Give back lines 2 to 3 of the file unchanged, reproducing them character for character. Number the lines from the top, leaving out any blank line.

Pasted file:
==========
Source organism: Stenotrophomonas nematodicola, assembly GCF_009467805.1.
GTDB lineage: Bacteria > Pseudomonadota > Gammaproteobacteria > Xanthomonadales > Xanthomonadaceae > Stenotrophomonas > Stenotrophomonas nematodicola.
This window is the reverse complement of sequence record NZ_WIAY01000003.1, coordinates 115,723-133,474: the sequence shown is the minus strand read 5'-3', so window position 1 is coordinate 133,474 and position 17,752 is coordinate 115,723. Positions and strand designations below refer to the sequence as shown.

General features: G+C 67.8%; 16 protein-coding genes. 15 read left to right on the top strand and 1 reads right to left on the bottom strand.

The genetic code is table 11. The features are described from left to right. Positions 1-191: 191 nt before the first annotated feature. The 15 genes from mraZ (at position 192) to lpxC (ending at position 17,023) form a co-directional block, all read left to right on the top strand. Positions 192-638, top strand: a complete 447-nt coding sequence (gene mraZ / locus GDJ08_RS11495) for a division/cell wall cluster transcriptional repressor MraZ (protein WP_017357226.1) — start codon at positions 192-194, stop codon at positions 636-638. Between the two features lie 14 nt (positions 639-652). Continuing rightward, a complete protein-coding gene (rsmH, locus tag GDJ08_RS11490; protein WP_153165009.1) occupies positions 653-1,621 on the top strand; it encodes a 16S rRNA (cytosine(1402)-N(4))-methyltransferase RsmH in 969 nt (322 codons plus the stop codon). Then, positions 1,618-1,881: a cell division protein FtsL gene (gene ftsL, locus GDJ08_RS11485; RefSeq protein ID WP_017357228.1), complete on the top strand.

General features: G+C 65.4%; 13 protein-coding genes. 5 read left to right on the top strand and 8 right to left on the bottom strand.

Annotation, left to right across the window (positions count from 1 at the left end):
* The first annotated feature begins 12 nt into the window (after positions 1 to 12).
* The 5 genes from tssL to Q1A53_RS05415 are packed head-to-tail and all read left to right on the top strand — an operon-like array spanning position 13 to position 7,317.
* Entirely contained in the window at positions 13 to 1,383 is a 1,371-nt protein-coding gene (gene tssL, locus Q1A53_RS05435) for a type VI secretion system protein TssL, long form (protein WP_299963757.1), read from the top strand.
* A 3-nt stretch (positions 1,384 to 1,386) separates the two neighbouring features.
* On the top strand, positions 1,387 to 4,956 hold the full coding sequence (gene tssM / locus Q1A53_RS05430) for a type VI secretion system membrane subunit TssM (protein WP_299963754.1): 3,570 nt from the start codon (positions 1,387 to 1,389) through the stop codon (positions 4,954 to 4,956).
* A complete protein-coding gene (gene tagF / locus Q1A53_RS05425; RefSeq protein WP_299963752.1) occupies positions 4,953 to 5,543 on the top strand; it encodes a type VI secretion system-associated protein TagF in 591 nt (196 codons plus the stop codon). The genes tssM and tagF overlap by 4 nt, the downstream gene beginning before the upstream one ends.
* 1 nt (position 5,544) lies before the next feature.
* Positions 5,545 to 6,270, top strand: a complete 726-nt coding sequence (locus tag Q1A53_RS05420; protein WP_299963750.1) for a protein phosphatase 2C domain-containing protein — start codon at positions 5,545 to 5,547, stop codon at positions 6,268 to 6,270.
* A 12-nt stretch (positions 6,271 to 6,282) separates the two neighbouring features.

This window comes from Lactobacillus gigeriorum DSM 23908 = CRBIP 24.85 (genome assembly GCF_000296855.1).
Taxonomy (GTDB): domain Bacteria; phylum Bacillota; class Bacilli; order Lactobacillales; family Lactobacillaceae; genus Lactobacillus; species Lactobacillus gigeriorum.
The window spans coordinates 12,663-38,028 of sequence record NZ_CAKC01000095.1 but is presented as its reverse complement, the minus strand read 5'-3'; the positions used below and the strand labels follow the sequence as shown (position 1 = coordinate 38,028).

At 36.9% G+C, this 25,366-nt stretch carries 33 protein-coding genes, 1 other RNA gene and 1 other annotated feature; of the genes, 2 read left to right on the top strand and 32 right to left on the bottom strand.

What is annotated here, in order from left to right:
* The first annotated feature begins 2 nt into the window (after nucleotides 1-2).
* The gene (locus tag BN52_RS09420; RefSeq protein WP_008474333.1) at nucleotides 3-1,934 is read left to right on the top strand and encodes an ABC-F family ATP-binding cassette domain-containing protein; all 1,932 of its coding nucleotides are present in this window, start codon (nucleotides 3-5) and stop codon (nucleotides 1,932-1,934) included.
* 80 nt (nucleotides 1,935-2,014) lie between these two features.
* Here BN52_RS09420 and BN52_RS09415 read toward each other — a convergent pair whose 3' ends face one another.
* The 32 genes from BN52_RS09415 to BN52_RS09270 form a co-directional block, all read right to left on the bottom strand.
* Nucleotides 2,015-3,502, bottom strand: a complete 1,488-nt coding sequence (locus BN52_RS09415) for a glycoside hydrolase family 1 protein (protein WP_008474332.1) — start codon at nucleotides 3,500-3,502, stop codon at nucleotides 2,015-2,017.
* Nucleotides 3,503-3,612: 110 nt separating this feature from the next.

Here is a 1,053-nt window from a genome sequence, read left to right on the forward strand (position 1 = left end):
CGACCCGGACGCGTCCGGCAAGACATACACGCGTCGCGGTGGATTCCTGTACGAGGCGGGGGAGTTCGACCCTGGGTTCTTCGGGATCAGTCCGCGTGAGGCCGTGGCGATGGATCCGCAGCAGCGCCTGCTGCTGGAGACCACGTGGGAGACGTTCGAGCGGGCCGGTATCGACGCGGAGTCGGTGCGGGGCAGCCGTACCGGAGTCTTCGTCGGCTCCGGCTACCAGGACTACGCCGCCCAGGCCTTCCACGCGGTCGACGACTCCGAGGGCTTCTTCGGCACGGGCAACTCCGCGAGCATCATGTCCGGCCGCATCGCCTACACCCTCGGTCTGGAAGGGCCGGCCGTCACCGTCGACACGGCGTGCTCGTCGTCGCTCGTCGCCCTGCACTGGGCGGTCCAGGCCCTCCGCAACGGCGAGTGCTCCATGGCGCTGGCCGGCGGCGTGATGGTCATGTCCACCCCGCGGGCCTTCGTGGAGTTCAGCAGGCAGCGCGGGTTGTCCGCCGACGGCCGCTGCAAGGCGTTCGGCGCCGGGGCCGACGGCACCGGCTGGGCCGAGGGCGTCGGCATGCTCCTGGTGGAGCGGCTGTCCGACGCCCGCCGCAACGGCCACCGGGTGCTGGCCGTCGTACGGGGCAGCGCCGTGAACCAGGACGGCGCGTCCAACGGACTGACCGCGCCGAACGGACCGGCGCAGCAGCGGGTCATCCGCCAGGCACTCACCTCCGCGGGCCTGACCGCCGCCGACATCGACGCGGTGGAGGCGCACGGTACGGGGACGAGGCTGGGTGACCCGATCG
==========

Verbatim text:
GTDB lineage: Bacteria > Pseudomonadota > Gammaproteobacteria > Xanthomonadales > Xanthomonadaceae > Stenotrophomonas > Stenotrophomonas nematodicola.
This window is the reverse complement of sequence record NZ_WIAY01000003.1, coordinates 115,723-133,474: the sequence shown is the minus strand read 5'-3', so window position 1 is coordinate 133,474 and position 17,752 is coordinate 115,723. Positions and strand designations below refer to the sequence as shown.